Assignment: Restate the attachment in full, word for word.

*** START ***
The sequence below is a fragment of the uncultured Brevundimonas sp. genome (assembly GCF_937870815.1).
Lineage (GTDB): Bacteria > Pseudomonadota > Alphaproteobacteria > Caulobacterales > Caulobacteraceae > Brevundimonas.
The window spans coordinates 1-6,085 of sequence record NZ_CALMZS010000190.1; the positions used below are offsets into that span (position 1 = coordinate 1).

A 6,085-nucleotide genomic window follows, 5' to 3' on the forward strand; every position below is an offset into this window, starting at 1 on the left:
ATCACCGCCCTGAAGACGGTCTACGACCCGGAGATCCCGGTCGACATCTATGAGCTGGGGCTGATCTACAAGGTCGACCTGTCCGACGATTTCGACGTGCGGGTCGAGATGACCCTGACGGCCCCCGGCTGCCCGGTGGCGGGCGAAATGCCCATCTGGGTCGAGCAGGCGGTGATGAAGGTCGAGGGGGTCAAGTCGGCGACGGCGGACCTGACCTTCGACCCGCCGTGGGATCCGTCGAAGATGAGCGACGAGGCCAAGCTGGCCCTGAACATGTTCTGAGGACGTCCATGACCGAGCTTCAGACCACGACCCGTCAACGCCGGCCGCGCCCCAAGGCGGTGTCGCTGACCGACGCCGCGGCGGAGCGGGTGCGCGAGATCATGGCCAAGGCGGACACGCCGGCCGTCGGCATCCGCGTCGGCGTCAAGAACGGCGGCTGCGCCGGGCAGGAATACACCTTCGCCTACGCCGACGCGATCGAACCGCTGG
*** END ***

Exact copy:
The sequence below is a fragment of the uncultured Brevundimonas sp. genome (assembly GCF_937870815.1).
Lineage (GTDB): Bacteria > Pseudomonadota > Alphaproteobacteria > Caulobacterales > Caulobacteraceae > Brevundimonas.
The window spans coordinates 1-6,085 of sequence record NZ_CALMZS010000190.1; the positions used below are offsets into that span (position 1 = coordinate 1).

A 6,085-nucleotide genomic window follows, 5' to 3' on the forward strand; every position below is an offset into this window, starting at 1 on the left:
ATCACCGCCCTGAAGACGGTCTACGACCCGGAGATCCCGGTCGACATCTATGAGCTGGGGCTGATCTACAAGGTCGACCTGTCCGACGATTTCGACGTGCGGGTCGAGATGACCCTGACGGCCCCCGGCTGCCCGGTGGCGGGCGAAATGCCCATCTGGGTCGAGCAGGCGGTGATGAAGGTCGAGGGGGTCAAGTCGGCGACGGCGGACCTGACCTTCGACCCGCCGTGGGATCCGTCGAAGATGAGCGACGAGGCCAAGCTGGCCCTGAACATGTTCTGAGGACGTCCATGACCGAGCTTCAGACCACGACCCGTCAACGCCGGCCGCGCCCCAAGGCGGTGTCGCTGACCGACGCCGCGGCGGAGCGGGTGCGCGAGATCATGGCCAAGGCGGACACGCCGGCCGTCGGCATCCGCGTCGGCGTCAAGAACGGCGGCTGCGCCGGGCAGGAATACACCTTCGCCTACGCCGACGCGATCGAACCGCTGG